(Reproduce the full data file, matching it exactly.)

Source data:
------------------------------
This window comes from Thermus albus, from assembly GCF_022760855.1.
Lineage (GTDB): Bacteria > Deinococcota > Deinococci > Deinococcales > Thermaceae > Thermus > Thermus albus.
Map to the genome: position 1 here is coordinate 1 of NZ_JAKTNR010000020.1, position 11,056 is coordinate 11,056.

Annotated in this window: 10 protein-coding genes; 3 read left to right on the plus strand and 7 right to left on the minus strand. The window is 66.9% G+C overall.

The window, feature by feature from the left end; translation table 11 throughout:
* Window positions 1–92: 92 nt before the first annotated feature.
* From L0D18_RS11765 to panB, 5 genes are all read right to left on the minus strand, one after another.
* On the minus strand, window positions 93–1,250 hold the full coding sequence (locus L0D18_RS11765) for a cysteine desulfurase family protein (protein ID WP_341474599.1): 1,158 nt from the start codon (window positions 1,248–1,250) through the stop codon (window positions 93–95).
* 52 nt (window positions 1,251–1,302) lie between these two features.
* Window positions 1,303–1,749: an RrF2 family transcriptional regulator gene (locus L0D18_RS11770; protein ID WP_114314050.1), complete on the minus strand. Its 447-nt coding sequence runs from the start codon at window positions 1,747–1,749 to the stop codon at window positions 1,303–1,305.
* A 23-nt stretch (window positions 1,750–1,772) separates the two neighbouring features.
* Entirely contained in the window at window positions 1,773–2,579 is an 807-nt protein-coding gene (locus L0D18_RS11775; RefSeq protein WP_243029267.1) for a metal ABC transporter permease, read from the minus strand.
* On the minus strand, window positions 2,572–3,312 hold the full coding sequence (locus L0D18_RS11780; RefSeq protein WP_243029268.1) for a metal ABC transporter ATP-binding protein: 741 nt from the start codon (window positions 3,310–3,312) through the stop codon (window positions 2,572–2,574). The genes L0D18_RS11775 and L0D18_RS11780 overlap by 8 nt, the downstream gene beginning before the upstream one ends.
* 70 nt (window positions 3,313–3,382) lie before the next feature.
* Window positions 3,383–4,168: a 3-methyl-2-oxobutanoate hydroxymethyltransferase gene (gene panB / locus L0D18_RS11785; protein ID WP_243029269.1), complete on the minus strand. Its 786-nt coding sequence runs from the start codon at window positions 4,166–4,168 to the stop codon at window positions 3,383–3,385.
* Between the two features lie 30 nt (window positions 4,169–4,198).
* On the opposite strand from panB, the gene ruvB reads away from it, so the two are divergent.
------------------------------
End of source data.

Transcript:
This window comes from Thermus albus, from assembly GCF_022760855.1.
Lineage (GTDB): Bacteria > Deinococcota > Deinococci > Deinococcales > Thermaceae > Thermus > Thermus albus.
Map to the genome: position 1 here is coordinate 1 of NZ_JAKTNR010000020.1, position 11,056 is coordinate 11,056.

Annotated in this window: 10 protein-coding genes; 3 read left to right on the plus strand and 7 right to left on the minus strand. The window is 66.9% G+C overall.

The window, feature by feature from the left end; translation table 11 throughout:
* Window positions 1–92: 92 nt before the first annotated feature.
* From L0D18_RS11765 to panB, 5 genes are all read right to left on the minus strand, one after another.
* On the minus strand, window positions 93–1,250 hold the full coding sequence (locus L0D18_RS11765) for a cysteine desulfurase family protein (protein ID WP_341474599.1): 1,158 nt from the start codon (window positions 1,248–1,250) through the stop codon (window positions 93–95).
* 52 nt (window positions 1,251–1,302) lie between these two features.
* Window positions 1,303–1,749: an RrF2 family transcriptional regulator gene (locus L0D18_RS11770; protein ID WP_114314050.1), complete on the minus strand. Its 447-nt coding sequence runs from the start codon at window positions 1,747–1,749 to the stop codon at window positions 1,303–1,305.
* A 23-nt stretch (window positions 1,750–1,772) separates the two neighbouring features.
* Entirely contained in the window at window positions 1,773–2,579 is an 807-nt protein-coding gene (locus L0D18_RS11775; RefSeq protein WP_243029267.1) for a metal ABC transporter permease, read from the minus strand.
* On the minus strand, window positions 2,572–3,312 hold the full coding sequence (locus L0D18_RS11780; RefSeq protein WP_243029268.1) for a metal ABC transporter ATP-binding protein: 741 nt from the start codon (window positions 3,310–3,312) through the stop codon (window positions 2,572–2,574). The genes L0D18_RS11775 and L0D18_RS11780 overlap by 8 nt, the downstream gene beginning before the upstream one ends.
* 70 nt (window positions 3,313–3,382) lie before the next feature.
* Window positions 3,383–4,168: a 3-methyl-2-oxobutanoate hydroxymethyltransferase gene (gene panB / locus L0D18_RS11785; protein ID WP_243029269.1), complete on the minus strand. Its 786-nt coding sequence runs from the start codon at window positions 4,166–4,168 to the stop codon at window positions 3,383–3,385.
* Between the two features lie 30 nt (window positions 4,169–4,198).
* On the opposite strand from panB, the gene ruvB reads away from it, so the two are divergent.